Hawaiian Missionaries

The People and the Stamps

Sixty percent sizeThe first time I saw the term Hawaian Missionaries was in 2006. That year I attended a stamp show in Washington D.C. where I saw the Hawaiian Missionary postage stamps. Also on display were some similar stamps that were thought to be forgeries. Flying back to Hawaii where I live I was reading about the forged stamps when I came across a passage that indicated a family connection between those stamps and one of the members of the American Mission I decided to do a little research of my own on the subject. Now, five years later I have published a book on the subject. The book is about the American Missionaries and the Hawaiian Missionary stamps. I have always collected stamps that pursuit has opened my eyes and broadened my horizon enough to make me want to research the lives of the people behind these stamps and for that I am grateful.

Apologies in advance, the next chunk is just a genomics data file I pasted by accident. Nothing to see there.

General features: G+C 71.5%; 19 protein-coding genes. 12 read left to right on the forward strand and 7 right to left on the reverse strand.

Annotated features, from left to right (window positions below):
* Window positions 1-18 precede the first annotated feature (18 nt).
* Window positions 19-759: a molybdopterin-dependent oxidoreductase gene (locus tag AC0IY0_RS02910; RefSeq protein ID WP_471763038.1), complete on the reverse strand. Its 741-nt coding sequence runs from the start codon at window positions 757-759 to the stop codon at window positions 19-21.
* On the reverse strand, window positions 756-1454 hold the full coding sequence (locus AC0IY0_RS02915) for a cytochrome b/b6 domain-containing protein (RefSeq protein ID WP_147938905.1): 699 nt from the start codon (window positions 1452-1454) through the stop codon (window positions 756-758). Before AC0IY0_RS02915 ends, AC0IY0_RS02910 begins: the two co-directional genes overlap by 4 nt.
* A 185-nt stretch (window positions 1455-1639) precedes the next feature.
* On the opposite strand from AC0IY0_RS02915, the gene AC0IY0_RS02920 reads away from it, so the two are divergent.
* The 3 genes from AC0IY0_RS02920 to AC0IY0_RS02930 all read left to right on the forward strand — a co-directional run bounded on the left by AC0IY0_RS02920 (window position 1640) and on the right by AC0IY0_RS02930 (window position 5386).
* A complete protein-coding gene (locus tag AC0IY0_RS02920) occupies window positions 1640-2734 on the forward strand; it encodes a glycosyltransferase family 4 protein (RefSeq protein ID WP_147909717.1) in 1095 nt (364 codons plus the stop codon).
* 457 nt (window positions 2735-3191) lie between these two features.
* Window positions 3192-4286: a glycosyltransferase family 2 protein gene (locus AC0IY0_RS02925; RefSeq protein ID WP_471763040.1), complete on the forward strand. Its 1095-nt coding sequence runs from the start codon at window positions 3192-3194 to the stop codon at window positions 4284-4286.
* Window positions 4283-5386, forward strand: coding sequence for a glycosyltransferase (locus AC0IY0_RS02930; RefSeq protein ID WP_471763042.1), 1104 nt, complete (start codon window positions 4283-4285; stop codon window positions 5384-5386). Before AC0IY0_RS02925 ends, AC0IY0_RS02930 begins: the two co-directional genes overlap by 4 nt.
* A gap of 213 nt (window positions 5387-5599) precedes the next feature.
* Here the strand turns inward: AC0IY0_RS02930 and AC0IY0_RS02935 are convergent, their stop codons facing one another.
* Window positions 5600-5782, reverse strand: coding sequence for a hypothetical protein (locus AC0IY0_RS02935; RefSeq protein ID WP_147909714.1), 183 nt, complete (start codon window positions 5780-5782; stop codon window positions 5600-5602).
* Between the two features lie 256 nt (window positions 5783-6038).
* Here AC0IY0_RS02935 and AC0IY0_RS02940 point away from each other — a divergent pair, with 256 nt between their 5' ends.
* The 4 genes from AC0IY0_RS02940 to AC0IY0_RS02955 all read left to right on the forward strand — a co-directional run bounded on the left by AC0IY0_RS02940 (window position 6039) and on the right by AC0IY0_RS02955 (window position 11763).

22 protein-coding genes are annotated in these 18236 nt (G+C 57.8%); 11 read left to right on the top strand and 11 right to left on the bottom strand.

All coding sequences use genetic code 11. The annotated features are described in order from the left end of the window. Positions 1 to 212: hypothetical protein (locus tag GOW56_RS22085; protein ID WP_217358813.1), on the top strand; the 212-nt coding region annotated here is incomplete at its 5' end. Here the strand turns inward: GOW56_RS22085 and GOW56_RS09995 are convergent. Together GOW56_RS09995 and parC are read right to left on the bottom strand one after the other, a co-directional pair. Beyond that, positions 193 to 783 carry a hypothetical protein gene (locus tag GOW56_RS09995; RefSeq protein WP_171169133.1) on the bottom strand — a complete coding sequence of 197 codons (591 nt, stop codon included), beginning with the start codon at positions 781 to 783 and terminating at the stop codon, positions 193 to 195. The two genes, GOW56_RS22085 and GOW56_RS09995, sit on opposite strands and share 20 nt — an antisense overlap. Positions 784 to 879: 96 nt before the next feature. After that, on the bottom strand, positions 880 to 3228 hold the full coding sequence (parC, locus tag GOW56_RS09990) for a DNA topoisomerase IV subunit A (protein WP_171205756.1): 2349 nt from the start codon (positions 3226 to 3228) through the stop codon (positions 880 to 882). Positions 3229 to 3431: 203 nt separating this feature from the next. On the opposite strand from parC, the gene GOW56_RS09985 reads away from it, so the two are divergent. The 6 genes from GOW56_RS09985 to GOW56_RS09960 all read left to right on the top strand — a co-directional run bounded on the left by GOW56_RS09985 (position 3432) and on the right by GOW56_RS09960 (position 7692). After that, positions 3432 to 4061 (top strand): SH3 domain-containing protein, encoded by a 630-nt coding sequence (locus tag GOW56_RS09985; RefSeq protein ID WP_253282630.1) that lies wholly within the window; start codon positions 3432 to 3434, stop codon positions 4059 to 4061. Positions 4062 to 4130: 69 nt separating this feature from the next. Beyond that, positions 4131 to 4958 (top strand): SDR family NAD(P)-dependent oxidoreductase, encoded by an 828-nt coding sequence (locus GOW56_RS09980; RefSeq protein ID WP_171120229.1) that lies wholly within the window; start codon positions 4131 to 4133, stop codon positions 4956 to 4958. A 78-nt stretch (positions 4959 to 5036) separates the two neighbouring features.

About the Cover

The background is a piece of Kapa from the Bishop Museum collection in Honolulu. Kapa is a cloth made from bark and was used to make the Malo a loincloth which was the main garment worn when the American Missionaries arrived.

On the front cover is a painting of, Reverend (1789-1869) and Mrs. Hiram Bingham (Sybil Mosely, d. 1848) By Samuel Finley Breese Morse, (the same person who invented Morse Code). Yale University Art Gallery Gift of Hiram Bingham, B.A. 1898

Reverend Bingham was a member of the Pioneer missionary company that arrived in 1820. He resided in the islands of twenty-one years. Under his leadership the American Missionaries accomplished some amazing things.

On the back cover is the back of an envelope sealing the flap are some of the controversial Grinnell Hawaiian Missionary postage stamps. These have been thought to be forgeries and have been the subject of a US Secret service investigation and a Superior court case. Image provided by the Mystic Stamp Company.

Also shown on the back cover is the Mission Depository. It was located at the Honolulu mission station and acted as a post office and warehouse that serviced the mission stations. Castle and Cooke operated the mission depository. They privatized the operation in 1851. The image is from The First 100 Years, a report on the operations of Castle & Cooke for the years 1851-1951.

LC 2011914343